NU Online News Service, May 12, 2004, 5:47 p.m. EDT – A U.S. Securities and Exchange Commission proposal aimed at combating mutual fund market timing abuses would unfairly disadvantage variable annuities and pensions.[@@]

Carl Wilkerson, chief counsel for securities and litigation at the American Council of Life Insurers, Washington, makes that argument in a formal letter to the SEC.

The SEC’s proposed solution to market timing abuses would give mutual funds an “unequal marketplace advantage” over competing financial products,” Wilkerson writes. “The mutual fund industry should not be able to obtain leverage over competitors through market timing remedies.”

The issue involves an SEC proposal that would impose a 2% fee on the proceeds of mutual fund shares that are redeemed within 5 business days of purchase.

Wilkerson says the proposal does not appear to accommodate the differences between publicly available mutual funds and other structures, including 2-tiered financial products such as variable annuities or employer-sponsored retirement plans.

“Imposition of mandatory redemption fees in these arrangements is costly and burdensome to administer and can lead to unfair application of redemption fees,” he says.

He adds that the SEC proposal will create “nearly impossible administrative challenges” for certain employer-sponsored retirement plans.

Looking first at variable annuities, Wilkerson notes that they generally operate under a 2-tier structure. At the top tier, he says, a separate account funds the variable contract based on an underlying menu of mutual funds at the bottom tier.

Purchases, sales and exchanges are transmitted from customers to the life insurance company, he says, which in turn communicates the appropriate instructions to the underlying mutual fund.

Variable contract customers, Wilkerson says, do not have direct contact with the underlying mutual funds.

Thus, he says, while retail mutual funds can assess a redemption fee directly against their shareholders, variable contracts must assess the fee at the level of the separate account.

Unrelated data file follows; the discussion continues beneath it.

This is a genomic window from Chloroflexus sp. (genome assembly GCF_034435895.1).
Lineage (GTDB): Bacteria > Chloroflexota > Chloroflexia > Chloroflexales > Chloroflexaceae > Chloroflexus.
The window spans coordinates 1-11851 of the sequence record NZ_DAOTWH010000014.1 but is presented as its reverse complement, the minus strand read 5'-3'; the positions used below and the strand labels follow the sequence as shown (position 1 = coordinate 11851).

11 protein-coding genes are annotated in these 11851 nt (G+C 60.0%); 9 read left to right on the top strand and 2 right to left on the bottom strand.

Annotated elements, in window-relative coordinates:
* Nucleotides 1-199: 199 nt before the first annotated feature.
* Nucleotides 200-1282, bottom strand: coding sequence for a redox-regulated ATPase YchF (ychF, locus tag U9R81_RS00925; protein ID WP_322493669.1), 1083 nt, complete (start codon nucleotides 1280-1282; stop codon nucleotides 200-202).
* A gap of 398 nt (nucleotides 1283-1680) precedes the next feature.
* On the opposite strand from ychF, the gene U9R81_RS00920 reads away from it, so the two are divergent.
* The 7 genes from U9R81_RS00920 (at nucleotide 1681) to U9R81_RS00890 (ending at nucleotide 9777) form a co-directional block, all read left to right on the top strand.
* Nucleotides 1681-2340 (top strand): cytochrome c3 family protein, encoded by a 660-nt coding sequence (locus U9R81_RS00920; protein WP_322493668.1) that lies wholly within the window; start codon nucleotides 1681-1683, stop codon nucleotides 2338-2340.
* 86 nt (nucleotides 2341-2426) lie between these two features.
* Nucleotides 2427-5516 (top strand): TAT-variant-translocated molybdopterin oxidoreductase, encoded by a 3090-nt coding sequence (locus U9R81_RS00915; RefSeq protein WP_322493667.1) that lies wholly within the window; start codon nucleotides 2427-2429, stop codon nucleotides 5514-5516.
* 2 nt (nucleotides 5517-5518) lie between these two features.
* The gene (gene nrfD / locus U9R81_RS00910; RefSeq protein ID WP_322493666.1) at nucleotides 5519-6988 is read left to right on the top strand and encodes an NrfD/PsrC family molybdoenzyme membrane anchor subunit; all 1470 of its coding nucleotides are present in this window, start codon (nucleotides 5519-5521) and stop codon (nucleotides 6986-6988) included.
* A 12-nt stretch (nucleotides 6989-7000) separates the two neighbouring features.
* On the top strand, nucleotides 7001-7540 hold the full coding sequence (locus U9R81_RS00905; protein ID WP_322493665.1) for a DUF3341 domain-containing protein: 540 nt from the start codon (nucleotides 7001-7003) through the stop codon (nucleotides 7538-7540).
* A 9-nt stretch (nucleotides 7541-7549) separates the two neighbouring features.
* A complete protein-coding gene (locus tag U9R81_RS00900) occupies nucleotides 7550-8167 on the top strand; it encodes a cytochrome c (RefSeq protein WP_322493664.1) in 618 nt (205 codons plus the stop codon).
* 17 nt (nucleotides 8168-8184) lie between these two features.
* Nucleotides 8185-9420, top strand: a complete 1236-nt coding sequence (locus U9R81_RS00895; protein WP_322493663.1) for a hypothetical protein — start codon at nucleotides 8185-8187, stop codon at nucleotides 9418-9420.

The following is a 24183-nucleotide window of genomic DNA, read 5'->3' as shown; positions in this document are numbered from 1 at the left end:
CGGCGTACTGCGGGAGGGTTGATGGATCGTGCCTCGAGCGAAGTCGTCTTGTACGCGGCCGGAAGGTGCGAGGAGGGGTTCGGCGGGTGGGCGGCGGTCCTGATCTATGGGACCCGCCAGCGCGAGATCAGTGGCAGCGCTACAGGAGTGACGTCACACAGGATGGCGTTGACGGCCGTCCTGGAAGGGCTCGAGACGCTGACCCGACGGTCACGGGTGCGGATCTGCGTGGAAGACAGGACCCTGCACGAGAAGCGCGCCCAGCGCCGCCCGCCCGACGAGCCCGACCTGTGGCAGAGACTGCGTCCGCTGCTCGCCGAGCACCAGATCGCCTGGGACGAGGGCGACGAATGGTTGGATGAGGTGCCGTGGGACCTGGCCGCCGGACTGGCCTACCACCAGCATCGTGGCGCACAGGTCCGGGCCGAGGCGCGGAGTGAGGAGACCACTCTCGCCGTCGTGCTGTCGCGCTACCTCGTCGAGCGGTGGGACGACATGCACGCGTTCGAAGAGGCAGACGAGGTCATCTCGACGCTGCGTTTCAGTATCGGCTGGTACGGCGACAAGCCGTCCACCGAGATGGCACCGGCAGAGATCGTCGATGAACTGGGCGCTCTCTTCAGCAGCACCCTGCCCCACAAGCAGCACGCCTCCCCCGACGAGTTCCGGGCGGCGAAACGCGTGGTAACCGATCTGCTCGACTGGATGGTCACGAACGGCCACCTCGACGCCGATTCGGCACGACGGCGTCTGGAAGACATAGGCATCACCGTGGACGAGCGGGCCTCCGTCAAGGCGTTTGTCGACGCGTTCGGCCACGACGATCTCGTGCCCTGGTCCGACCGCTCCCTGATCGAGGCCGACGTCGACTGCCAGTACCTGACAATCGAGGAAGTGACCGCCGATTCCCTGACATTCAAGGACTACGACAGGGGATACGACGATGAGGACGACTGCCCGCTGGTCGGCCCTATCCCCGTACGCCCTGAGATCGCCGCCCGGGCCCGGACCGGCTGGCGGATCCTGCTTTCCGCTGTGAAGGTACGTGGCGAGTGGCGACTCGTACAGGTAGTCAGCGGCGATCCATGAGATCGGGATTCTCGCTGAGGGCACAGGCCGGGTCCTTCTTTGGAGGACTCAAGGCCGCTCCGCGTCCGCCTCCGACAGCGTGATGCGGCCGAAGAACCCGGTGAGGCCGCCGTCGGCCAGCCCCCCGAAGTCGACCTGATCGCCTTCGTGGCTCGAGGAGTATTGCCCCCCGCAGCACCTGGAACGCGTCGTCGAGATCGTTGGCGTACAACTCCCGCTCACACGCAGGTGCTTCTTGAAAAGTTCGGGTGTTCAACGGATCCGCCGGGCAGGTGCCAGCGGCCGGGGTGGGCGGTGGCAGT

It would be extremely burdensome, he says, for insurers to allocate redemption fees at this level, particularly if the participant’s transactions did not involve actual market timing activity, but nonetheless triggered a mandatory redemption fee.

As for pensions, Wilkerson says that many plans utilize an “open architecture” framework making options available to plan participants from multiple mutual funds.

Increasingly, he says, mutual funds have established redemption restrictions that are different from one mutual fund family to another and from mutual fund to mutual fund within the same family.

Most investments in employer-sponsored plans use omnibus accounts, Wilkerson says.

“The imposition of mandatory redemption fees at the omnibus account level would be difficult, if not impossible, to administer,” he says.

The SEC, Wilkerson says, should look at alternative ways of combating market timing that would not create competitive imbalances.

For example, he says, fair value pricing or limitations on excessive transactions operate without discrimination across all product platforms.